Don’t Worry, Bee Api. The art of getting things done…

It’s spring, and in spring, we are always incredibly busy.

The farm is springing in to life, and we still have around fifty trees to prune before the olive blossom appears, which could be any day now. We have mowing to do, vines to tie up, bee hives to build, paint and site, and bees to source.

But today is Friday.

So, as per most Fridays, I am sitting on a yellow plastic chair, waiting to see our agricultural consultant, in order to attempt to get a number.

I must have this number in order to get the bees that I must get within the month of April. So every week I make an appointment at the farmers’ union offices.

And then every Friday I come along and sit on a yellow plastic chair, and patiently wait my turn, in order to request the “codice stalla” that is a prerequisite for becoming a beekeeper.

Knowing that we planned to start keeping bees in the spring of 2023, I started my weekly vigils to the farmers’ union in October 2022. Things take time here, and “she who fails to plan, plans to fail”, so I started my requests for a codice stalla many months ahead of Bee Day.

Sadly, autumn 2022 was “too early” to request a codice stalla for spring 2023, so in January 2023 I started again.

Some context here: I’ve been a Licensed Farmer here since 2018. My farming licence allows me to carry out mixed farming, that is to say arable and the raising (and breeding) of animals. I am also a qualified “agricultural entrepreneur”, having studied for 150 hours, and then passed the exam to become a Qualified, Licenced, Entrepreneurial Farmer (the pass mark is 100%). And I’m a certified organic farmer, having undergone three years of organic conversion, and passing my organic inspection every spring since 2019.

The president of our local bee keeping society (from whom we will source our bees) assures us that the application process can be done online, and takes two minutes. She has even offered to do the application on my behalf. However, this path, my union rep insists, is for hobby beekeepers, and Licenced Farmers can not be hobby beekeepers. Furthermore, he advises me that the president’s offer to obtain a codice stalla on our behalf, is in fact, a ruse to get us to join her beekeeping association, where we will be held hostage for ever more, and required to pay extortionate membership fees which are excessive and unreasonable, as my membership of the farmers’ union already provides me with help and assistance in matters such as this.

So, every Friday, I sit here.

And some weeks I am seen within an hour of my appointment time! This week I’ve been waiting for 1.5 hours so far, which is not bad, all things considered.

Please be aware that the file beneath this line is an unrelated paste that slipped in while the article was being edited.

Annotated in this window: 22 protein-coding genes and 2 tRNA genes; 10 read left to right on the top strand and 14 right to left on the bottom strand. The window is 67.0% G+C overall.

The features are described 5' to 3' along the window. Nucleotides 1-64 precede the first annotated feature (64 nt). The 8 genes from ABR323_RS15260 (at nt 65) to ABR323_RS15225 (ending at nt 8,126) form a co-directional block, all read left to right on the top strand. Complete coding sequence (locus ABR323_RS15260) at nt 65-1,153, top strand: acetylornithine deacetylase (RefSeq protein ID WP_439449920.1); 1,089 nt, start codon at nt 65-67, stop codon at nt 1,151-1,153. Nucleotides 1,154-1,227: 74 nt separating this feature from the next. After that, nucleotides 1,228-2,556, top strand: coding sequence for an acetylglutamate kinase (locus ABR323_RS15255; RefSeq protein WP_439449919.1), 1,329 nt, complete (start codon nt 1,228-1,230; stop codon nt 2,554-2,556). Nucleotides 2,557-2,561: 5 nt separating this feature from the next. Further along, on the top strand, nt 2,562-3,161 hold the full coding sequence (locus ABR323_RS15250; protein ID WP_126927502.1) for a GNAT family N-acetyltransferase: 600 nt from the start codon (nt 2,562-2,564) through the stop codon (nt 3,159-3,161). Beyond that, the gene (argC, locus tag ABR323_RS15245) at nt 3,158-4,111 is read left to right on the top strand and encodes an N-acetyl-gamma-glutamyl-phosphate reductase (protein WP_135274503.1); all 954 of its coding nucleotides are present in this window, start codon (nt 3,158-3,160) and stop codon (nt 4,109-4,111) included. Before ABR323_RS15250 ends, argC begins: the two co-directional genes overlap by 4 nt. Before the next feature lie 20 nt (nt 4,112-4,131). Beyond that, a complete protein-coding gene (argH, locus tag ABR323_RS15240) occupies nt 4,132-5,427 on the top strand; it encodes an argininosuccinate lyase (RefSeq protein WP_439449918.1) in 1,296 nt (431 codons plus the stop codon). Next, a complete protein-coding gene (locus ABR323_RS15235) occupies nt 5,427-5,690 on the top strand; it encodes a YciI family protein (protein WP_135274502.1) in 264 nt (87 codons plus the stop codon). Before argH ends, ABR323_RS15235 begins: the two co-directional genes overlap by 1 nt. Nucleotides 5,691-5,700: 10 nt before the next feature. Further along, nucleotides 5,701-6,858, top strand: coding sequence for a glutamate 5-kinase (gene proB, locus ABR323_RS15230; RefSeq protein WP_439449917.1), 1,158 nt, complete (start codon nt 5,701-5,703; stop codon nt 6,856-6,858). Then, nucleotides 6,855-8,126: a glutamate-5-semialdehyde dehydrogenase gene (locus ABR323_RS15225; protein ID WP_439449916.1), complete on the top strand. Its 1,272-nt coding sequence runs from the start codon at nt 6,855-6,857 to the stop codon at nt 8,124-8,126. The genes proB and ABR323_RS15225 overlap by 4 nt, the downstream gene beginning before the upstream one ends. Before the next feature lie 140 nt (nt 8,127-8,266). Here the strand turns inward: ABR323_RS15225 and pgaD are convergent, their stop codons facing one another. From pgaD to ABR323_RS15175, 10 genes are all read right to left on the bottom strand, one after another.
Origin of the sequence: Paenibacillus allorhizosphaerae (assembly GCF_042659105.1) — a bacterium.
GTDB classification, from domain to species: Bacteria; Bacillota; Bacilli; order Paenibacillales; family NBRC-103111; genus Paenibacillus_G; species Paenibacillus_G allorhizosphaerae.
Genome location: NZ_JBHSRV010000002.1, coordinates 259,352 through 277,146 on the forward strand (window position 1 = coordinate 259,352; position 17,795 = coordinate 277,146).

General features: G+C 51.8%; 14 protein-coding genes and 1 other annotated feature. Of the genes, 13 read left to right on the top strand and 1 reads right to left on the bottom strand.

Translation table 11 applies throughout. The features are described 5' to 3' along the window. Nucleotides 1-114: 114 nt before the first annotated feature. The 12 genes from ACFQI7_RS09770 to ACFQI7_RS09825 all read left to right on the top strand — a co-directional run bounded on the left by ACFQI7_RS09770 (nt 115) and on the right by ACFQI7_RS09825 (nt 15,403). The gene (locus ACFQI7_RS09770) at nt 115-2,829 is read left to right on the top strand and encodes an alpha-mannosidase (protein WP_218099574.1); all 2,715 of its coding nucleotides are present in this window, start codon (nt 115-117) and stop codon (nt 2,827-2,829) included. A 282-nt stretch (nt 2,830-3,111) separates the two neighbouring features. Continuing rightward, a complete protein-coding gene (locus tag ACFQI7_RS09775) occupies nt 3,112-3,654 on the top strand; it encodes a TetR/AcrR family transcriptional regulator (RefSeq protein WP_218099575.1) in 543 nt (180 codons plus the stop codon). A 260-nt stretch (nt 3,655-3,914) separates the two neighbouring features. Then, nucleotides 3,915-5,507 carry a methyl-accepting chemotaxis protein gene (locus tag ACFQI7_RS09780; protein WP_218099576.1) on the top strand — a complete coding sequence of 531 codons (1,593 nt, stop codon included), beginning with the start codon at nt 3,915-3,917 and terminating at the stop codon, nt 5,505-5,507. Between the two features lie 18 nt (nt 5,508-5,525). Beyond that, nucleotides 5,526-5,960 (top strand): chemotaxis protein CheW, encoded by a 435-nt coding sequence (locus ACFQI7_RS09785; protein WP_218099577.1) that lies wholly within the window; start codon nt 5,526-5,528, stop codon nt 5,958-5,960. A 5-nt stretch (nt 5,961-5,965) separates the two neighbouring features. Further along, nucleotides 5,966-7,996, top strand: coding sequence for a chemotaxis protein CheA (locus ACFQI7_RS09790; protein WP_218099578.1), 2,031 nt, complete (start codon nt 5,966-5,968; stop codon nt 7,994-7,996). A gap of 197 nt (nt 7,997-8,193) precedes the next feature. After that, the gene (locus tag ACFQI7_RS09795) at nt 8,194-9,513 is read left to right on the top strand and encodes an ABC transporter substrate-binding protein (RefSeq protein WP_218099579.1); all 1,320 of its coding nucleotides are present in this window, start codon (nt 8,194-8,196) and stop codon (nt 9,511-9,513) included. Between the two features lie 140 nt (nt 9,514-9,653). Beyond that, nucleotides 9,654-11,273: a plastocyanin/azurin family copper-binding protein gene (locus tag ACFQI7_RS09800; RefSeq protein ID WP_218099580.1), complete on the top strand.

This time is not wasted time though!

So far today, I have cleared out all the old WhatsApp messages from my phone. I’ve completed all of the filing of my emails, and have cleaned out my spam folders, from all four of my email addresses. I’ve emailed a couple of clients, organised my diary, and marked some English tests that I should have done yesterday. I’ve also had an informal Italian lesson, this week’s subject being “The Evils of Synthetic Meat”. I’m still not sure if I am particularly bothered about this threat to Italian heritage, but I signed the petition anyway.

After six or seven appointments, I still feel no closer to getting the blessed codice stalla. I have never entirely understood why I need it, or why it is so incredibly difficult to obtain. The story varies, but the fact of the matter is that as a Licenced Farmer, I MUST have one, and my union rep MUST go to the ASL on my behalf to obtain it. And he is terribly busy, so I must wait. I cannot, must not complete the paperwork in advance. He must go, collect the paperwork, bring it here to this little office, then I must sign it, pay the bollo (around Eu20), then he will return the signed paperwork to the ASL, and bring my codice stalla back to the office for me to collect.

I keep thinking that I could circumvent the stalemate by sneakily popping to the ASL myself, thereby saving my very overworked (and trust me, the man is a saint, and even busier than he claims to be) union rep the several one hour round trips to the ASL that he is required to make.

But I can’t.

Because the ASL is only open to the public on a Friday morning, and I spend every Friday morning on a yellow plastic chair waiting to find out if I need to go to the ASL myself, or if I will confuse matters even further by reapplying for a codice stalla that has already been applied for.

So, here I sit.

Today, however, I have a Cunning Plan. I wonder if the husband of a Licenced Farmer can be a hobby beekeeper?

But it seems that there was no need for a cunning plan!

After a mere two hours, fifteen minutes of sitting on my favourite yellow plastic chair, it’s my turn to enter the office!

And the paperwork is ready!

I have signed various papers, I have paid the total bill of Eu48 (us organic farmers pay extra for everything), and now my dear, brave consultant will deliver the requisite pieces of paper to the ASL on my behalf, and we will speak next Wednesday.

On Thursday of next week (I already have an alternative appointment for next Friday), I will sit on a yellow plastic chair, until my wonderful consultant shouts “chi c’era?”, and I will go in to his office, and receive my codice stalla.

And I will be happy, and grateful to receive this gift.

Because, to live successively in Italy, one needs, more than anything else, to understand that patience is a virtue.

And having got my codice stalla, I will get my bees.

And my bees will be happy bees.

And I will patiently wait for my honey, and I will become a bee bore.

Because, one must have patience to get honey.

Because, cue Bee Fact Number One ….

Twelve worker bees work their whole lives to produce ONE TEASPOON OF HONEY …

And honey, like all good things, is worth the wait.

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